As a kid I liked objects. I collected baseball cards, stamps and comic books. When I was six, I stole my mothers silver dollars and bought baseball cards with it. The guy in the candy store sure was happy to get my silver, and boy was I happy to get those cards.
My mother was not pleased and I was punished. Of course, after that, I received an allowance and the guy in the store took my money but was not as ecstatic to see me coming as he was for a couple of weeks after I gave him the original mint.
The irony of the story is that the cards are worth more than the coins are now. Had my mother not thrown out my Mantle Cards, this would not be a tragic little tale.
I go into people’s homes and buy their entire estate and or collections (whether record or books or whatever) and I sell them at my junkshop. There is a bigger picture. There are other ways I could easily have made money. More money. I could have been a lawyer, or a banker or whatever.
I chose a path that was perfect for me. I have met all kinds of goofy silly and poignant characters in this business. People’s stuff, which then becomes my stuff is just a metaphor for figuring out people’s motives and drives. Once I bring their stuff to the store and go through their lives, I am a Detective figuring out what happened and why.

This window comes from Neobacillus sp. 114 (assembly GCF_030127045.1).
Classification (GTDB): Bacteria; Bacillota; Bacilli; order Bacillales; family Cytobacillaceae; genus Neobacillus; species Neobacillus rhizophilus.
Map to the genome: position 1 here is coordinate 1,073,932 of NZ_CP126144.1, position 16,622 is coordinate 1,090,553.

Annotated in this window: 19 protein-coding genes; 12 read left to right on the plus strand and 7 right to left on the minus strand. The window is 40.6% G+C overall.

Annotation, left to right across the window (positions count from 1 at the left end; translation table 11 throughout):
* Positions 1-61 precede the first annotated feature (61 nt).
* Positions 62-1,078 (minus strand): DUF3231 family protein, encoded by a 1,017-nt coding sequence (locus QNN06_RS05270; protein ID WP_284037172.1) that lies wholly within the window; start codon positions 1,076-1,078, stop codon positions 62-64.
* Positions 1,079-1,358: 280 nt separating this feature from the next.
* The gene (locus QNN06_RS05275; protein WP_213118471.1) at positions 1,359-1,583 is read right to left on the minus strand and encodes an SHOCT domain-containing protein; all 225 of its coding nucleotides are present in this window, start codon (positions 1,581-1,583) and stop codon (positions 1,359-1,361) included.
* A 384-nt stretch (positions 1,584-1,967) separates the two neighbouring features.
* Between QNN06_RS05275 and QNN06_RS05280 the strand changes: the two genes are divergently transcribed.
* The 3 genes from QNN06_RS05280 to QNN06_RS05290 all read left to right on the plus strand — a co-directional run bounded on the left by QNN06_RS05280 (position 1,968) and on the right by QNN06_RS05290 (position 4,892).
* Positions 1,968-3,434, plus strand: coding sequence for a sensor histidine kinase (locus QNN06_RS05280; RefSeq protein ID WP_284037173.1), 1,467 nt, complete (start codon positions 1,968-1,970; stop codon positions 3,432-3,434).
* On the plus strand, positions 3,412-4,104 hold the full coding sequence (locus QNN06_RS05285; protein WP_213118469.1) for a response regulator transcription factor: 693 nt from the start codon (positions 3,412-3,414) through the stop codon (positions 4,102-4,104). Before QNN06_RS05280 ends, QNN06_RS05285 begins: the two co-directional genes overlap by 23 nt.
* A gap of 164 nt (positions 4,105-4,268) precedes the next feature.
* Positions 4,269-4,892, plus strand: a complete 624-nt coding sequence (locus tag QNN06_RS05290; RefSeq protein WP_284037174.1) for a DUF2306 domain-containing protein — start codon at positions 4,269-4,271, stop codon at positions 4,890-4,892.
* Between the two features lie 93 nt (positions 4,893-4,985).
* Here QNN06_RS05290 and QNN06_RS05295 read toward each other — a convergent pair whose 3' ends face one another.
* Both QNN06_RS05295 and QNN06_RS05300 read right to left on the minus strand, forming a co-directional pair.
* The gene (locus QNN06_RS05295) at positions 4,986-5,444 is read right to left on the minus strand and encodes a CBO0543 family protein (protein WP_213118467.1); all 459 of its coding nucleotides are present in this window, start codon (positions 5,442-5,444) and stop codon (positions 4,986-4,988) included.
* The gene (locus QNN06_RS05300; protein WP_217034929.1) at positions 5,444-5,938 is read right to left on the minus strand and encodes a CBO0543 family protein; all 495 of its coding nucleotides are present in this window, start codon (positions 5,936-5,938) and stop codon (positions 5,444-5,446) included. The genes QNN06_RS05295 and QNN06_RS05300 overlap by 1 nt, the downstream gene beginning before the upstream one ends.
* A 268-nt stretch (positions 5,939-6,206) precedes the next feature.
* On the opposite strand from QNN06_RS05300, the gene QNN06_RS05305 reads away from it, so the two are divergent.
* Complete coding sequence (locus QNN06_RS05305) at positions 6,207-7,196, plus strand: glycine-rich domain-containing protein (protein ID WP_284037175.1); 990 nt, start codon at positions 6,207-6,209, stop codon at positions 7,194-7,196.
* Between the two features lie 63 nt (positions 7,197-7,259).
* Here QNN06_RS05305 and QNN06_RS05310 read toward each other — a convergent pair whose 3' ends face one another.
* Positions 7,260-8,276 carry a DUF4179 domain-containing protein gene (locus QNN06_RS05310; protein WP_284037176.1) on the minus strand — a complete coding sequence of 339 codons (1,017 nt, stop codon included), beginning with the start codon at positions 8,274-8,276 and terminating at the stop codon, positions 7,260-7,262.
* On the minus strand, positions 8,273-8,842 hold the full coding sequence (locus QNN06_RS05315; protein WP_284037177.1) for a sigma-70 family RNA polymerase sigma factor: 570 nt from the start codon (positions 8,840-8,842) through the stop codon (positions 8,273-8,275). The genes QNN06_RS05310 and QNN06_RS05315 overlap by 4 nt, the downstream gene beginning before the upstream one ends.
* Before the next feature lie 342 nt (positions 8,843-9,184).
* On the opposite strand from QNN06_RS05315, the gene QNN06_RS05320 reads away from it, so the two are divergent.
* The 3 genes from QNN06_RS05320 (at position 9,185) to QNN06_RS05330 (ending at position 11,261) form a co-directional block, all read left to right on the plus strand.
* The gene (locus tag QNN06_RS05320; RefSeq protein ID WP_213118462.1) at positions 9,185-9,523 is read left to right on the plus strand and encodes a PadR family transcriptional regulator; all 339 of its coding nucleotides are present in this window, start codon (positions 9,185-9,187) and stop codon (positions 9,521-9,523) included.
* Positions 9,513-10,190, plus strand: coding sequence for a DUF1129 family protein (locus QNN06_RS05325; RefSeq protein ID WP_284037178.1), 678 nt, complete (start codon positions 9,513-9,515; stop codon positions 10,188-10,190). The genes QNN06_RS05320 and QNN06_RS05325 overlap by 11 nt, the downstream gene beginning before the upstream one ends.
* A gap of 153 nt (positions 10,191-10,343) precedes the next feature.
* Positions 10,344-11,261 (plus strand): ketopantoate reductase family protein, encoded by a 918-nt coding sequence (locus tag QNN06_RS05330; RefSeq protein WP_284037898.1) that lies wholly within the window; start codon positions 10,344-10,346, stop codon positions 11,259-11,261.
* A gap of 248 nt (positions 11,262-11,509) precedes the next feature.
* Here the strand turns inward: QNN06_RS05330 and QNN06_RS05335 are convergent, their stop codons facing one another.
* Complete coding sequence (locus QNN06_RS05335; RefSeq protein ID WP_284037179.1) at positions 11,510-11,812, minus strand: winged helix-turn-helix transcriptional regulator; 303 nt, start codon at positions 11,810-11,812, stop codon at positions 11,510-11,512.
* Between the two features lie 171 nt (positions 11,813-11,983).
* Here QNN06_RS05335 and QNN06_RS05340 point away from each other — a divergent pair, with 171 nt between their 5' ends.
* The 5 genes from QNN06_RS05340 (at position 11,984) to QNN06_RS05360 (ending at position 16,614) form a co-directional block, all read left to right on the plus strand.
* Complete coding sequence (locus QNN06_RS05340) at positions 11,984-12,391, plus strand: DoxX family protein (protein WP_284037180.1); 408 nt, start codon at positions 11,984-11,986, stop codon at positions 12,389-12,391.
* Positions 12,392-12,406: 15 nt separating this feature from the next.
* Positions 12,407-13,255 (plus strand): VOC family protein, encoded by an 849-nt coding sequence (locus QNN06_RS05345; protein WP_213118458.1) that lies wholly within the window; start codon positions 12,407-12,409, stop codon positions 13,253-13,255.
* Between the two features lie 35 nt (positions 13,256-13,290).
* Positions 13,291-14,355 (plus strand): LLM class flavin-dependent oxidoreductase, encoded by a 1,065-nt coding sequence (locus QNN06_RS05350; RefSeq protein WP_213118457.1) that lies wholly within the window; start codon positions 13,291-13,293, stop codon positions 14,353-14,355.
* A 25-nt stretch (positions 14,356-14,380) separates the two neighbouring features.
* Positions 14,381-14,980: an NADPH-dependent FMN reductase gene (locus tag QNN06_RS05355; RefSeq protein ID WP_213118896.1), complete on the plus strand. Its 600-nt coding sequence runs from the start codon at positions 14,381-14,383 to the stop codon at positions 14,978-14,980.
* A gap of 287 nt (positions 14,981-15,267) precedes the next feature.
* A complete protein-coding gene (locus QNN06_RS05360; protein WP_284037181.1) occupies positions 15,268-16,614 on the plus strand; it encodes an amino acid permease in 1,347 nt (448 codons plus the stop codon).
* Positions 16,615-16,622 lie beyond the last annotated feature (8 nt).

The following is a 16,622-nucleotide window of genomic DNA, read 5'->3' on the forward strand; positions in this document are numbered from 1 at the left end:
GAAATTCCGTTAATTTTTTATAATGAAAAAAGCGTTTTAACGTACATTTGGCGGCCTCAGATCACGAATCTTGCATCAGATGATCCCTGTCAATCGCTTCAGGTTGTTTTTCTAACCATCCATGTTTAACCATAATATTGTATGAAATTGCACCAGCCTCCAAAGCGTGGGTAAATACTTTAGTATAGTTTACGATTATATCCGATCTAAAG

My job became the perfect metaphor for my writing and truly understanding people and their nature.
Think about it: I have their personal letters and diaries, their financial documents, and their most cherished books,(which often was kept in a box under the bed.) I know things about people that they were not able to understand about themselves. I have the distance, so I am able to read old letters from lovers, that they were only able to wrap string around and keep bundled like a little bird in a nest.
I have been able to release that bird and let it fly away…
Slightly melodramatic I know, still, it is quasi truth.
My own background of being a child of a Holocaust survivors child worked perfectly into my chosen career path.
My grandparents and three children survived. (There were other kids who didn’t make it, who nobody talks about, so, I don’t even know how I know this much information.)
After the war, my Grandfather went back to find a suitcase he buried with gold in it. He couldn’t remember where he buried it.
I have spent my life looking for that suitcase, in other people’s apartments and houses. I have not found it. Perhaps, I need to go back to Lithuania, and start digging there, or maybe it is just my unconscious I need to pick at, or is it that I have an axe to grind.
Tomorrow, I will explain how to find a hundred thousand dollars buried in a house, and still not make any money out of it. It was not easy to do, but believe me, it was doable or should I say not profitable